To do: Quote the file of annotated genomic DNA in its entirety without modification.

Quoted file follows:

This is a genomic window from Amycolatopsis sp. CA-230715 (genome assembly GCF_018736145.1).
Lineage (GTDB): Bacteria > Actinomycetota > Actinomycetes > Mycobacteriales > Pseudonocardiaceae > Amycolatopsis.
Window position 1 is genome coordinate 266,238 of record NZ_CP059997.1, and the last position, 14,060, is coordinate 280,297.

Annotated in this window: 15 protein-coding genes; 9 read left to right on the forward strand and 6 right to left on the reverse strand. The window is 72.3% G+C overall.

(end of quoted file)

This is a genomic window from Amycolatopsis sp. CA-230715 (genome assembly GCF_018736145.1).
Lineage (GTDB): Bacteria > Actinomycetota > Actinomycetes > Mycobacteriales > Pseudonocardiaceae > Amycolatopsis.
Window position 1 is genome coordinate 266,238 of record NZ_CP059997.1, and the last position, 14,060, is coordinate 280,297.

Annotated in this window: 15 protein-coding genes; 9 read left to right on the forward strand and 6 right to left on the reverse strand. The window is 72.3% G+C overall.